Connect to an SQL-based Authorization Store
Applies To: Windows Server 2008
Authorization Manager is available for use in the following versions of Windows: Windows Server 2003, Windows Server 2008, Windows Server 2008 R2, Windows Server 2012, Windows XP, Windows Vista, Windows 7, and Windows 8. It is deprecated as of Windows Server 2012 R2 and may be removed in subsequent versions.
You can use a Microsoft SQL Server database as the repository for your authorization store. In order to connect to a SQL server store, use the following procedure.
You must be a member of the Authorization Manager Administrator role to complete this procedure. By default, Administrators is the Windows group membership required to do so. Review the details in "Additional considerations" in this topic.
Connecting to an SQL-based authorization store
When creating or opening an authorization store, type a URL beginning with the protocol prefix MSSQL://.
The syntax for the URL is:
mssql://<connection string>/<database name>/<policy store name>
<connection string> is any valid SQL Server connection string,
<database name> is the name of the database where the store will be saved, and
<policy store name> is the name of the particular store.
Connections to a SQL store are not encrypted unless you explicitly set up SQL encryption for the connection or set up encryption of the network traffic that uses IP Protocol Security (IPsec). For information about these encryption options, see help topics about encrypting a SQL connection or configuring IPsec.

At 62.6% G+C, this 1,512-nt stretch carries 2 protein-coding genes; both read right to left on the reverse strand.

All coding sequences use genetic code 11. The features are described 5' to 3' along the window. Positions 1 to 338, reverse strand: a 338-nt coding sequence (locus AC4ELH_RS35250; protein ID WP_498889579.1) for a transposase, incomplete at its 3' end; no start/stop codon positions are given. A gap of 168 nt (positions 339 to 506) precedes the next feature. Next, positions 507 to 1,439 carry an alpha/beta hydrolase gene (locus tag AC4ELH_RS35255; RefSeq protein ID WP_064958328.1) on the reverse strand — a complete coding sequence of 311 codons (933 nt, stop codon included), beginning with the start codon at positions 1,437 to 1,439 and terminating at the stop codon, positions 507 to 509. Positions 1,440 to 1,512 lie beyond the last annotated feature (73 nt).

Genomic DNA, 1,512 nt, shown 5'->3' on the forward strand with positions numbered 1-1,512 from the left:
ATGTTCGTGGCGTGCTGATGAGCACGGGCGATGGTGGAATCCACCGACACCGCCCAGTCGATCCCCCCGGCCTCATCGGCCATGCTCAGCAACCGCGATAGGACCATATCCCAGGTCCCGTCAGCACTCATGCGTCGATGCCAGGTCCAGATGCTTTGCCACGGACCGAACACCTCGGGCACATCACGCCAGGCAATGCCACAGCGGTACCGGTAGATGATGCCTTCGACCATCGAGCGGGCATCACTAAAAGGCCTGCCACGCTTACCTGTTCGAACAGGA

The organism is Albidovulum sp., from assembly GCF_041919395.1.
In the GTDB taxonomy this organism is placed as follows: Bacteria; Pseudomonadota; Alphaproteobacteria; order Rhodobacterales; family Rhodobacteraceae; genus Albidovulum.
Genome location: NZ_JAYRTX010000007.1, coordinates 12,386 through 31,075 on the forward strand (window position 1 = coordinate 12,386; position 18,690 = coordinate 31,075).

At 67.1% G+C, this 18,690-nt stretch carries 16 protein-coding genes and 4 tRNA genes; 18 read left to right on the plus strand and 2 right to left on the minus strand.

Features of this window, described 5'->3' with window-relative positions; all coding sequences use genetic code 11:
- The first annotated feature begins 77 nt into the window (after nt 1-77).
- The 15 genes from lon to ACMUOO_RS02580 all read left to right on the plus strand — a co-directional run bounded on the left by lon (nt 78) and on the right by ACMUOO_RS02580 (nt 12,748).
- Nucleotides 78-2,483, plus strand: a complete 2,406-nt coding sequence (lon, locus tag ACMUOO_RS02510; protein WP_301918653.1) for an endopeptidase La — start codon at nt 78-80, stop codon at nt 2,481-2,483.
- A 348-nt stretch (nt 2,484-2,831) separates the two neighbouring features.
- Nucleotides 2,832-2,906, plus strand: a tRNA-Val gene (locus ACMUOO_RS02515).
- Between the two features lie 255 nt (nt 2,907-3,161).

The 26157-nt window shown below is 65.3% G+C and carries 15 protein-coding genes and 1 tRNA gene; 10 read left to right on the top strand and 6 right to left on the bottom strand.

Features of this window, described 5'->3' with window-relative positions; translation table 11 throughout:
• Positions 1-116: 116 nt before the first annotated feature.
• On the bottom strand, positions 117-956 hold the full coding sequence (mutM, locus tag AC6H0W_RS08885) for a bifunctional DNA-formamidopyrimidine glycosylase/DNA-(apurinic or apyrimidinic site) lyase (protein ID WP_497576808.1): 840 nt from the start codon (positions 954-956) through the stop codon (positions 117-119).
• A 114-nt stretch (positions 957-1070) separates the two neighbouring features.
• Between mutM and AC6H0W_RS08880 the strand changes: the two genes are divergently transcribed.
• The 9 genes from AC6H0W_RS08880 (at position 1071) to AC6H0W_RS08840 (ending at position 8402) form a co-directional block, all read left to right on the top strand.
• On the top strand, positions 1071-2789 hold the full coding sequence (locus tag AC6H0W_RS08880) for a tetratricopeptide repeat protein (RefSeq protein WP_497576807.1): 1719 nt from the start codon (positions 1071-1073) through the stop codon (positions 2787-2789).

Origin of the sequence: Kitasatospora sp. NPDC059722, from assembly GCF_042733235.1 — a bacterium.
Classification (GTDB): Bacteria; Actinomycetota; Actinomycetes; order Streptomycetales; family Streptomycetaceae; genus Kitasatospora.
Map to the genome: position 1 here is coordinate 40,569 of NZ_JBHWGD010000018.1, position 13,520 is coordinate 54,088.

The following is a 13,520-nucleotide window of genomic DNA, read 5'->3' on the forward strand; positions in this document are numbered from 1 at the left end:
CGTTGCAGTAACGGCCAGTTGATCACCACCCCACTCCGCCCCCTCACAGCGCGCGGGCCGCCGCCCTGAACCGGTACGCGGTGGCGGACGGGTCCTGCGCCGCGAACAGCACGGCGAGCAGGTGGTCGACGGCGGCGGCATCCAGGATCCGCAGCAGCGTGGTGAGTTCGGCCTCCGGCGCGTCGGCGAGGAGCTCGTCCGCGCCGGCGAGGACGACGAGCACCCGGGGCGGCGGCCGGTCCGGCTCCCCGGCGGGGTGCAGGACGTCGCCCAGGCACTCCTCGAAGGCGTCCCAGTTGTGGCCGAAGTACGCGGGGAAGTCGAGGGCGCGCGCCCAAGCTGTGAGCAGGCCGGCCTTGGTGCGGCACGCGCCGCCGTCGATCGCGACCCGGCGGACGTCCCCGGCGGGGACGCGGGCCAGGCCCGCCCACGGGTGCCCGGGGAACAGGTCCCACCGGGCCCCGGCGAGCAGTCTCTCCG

If the SQL server instance doesn’t have the named Authorization Manager database, Authorization Manager will create a new database of this name. Otherwise, the new store will be created within the same named database.
The database administrator responsible for the SQL Server must configure security on the SQL Server to allow the Authorization Manager database to be created and maintained.
If you are not familiar with connection string syntax, see the documentation provided with Microsoft SQL Server 2000 or Microsoft SQL Server 2005, or visit the Microsoft Web site and see Connection Strings (http://go.microsoft.com/fwlink/?LinkId=69663).